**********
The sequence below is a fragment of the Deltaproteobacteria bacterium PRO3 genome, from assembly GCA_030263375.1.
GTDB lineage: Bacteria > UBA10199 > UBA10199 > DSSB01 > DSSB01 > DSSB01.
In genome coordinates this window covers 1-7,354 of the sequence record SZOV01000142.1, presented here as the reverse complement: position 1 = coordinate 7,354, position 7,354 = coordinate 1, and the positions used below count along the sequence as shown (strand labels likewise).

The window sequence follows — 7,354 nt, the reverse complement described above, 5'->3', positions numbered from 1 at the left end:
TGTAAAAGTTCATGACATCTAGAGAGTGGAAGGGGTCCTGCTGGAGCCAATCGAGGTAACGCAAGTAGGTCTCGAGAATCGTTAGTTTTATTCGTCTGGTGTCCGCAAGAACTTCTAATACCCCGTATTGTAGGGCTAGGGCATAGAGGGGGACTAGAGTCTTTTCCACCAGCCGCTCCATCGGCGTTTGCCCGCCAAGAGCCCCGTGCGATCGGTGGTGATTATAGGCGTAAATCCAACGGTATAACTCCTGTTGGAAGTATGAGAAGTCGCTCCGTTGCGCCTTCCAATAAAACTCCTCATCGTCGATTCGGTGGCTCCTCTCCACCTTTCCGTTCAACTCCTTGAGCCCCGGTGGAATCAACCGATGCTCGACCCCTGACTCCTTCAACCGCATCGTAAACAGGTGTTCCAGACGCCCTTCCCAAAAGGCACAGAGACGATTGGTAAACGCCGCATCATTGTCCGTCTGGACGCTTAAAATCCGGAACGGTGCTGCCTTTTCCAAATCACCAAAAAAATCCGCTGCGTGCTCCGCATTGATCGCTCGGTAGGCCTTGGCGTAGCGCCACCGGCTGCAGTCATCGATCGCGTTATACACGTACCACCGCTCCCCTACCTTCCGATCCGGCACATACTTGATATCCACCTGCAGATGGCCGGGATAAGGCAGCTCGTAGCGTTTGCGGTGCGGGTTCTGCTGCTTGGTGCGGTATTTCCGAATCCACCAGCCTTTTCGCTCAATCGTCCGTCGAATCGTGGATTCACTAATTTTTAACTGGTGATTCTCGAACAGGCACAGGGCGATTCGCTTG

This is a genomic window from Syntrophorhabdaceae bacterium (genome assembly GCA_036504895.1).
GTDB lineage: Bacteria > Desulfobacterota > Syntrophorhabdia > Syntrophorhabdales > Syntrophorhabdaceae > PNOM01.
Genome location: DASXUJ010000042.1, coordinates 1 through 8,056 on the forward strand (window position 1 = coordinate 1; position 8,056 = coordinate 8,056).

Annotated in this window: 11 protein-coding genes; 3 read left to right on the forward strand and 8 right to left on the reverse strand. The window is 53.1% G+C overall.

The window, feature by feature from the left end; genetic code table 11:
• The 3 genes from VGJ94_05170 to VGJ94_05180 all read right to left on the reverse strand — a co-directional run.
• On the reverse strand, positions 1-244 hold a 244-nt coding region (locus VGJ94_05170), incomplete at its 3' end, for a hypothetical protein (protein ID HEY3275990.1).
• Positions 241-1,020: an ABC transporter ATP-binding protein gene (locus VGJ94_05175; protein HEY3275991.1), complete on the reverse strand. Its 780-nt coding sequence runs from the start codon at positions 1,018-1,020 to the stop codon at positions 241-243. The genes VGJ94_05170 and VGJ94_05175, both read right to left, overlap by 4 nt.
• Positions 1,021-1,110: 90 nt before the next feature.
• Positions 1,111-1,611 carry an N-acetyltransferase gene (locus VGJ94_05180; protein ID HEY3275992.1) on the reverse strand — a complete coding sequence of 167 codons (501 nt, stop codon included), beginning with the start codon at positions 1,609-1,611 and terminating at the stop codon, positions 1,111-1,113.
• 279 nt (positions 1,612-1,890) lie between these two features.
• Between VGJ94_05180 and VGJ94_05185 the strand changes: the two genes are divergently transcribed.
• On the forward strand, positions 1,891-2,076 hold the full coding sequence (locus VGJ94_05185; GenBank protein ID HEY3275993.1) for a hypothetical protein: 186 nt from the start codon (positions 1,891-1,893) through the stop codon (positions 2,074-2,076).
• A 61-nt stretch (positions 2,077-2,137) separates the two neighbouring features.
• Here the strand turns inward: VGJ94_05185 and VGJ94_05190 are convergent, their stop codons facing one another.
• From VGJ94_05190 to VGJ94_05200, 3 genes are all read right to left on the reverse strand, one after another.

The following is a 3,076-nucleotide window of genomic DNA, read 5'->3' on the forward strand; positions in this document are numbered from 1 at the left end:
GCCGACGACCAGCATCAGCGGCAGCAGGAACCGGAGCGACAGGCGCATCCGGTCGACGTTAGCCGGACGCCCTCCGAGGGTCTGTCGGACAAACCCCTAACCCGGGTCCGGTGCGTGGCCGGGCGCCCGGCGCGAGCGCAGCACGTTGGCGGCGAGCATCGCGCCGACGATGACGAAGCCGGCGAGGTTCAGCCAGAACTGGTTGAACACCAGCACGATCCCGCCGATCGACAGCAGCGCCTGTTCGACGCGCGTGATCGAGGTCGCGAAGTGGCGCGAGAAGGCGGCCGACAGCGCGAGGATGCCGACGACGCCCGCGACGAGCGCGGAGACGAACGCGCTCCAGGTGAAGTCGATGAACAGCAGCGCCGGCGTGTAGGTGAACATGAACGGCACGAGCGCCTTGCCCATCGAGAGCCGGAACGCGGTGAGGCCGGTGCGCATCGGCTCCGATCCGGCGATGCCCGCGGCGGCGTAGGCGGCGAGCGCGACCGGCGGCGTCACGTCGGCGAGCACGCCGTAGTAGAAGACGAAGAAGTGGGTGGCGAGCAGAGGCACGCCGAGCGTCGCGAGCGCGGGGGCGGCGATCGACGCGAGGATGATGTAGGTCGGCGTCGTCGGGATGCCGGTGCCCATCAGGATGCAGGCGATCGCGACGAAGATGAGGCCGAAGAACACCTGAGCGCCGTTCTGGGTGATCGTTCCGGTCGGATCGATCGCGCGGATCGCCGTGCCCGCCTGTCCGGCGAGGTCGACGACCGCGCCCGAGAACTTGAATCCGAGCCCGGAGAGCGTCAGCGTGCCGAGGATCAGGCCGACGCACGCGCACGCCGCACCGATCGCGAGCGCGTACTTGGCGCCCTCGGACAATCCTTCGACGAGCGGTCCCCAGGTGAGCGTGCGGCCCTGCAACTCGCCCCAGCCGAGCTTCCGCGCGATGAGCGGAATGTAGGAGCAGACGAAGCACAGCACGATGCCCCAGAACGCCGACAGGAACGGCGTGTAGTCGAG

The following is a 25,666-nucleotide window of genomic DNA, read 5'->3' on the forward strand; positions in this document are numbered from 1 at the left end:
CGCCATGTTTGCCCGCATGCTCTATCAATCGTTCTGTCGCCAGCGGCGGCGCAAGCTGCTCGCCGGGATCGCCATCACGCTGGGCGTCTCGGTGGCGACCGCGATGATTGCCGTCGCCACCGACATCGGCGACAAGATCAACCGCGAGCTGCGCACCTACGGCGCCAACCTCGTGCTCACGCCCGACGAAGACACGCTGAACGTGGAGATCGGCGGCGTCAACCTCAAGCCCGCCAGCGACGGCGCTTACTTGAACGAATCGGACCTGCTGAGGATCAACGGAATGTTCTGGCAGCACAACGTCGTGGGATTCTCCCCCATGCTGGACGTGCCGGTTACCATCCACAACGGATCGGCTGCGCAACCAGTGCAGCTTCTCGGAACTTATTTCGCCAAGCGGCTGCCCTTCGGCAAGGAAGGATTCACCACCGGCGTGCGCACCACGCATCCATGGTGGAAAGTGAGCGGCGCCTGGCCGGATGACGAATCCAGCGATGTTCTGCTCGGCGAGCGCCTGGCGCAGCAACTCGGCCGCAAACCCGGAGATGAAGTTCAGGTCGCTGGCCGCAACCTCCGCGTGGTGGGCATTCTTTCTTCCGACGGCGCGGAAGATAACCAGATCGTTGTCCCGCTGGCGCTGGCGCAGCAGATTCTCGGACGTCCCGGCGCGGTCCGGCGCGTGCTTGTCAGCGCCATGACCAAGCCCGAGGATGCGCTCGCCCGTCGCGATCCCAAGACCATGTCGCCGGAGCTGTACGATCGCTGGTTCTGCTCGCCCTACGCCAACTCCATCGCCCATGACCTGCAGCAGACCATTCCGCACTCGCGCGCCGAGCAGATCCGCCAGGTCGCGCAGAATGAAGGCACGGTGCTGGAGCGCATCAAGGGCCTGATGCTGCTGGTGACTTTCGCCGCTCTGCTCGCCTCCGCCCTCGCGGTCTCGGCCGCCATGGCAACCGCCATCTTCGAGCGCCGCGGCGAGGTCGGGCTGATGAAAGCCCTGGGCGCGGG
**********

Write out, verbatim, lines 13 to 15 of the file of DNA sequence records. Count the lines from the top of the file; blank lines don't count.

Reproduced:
• Positions 241-1,020: an ABC transporter ATP-binding protein gene (locus VGJ94_05175; protein HEY3275991.1), complete on the reverse strand. Its 780-nt coding sequence runs from the start codon at positions 1,018-1,020 to the stop codon at positions 241-243. The genes VGJ94_05170 and VGJ94_05175, both read right to left, overlap by 4 nt.
• Positions 1,021-1,110: 90 nt before the next feature.
• Positions 1,111-1,611 carry an N-acetyltransferase gene (locus VGJ94_05180; protein ID HEY3275992.1) on the reverse strand — a complete coding sequence of 167 codons (501 nt, stop codon included), beginning with the start codon at positions 1,609-1,611 and terminating at the stop codon, positions 1,111-1,113.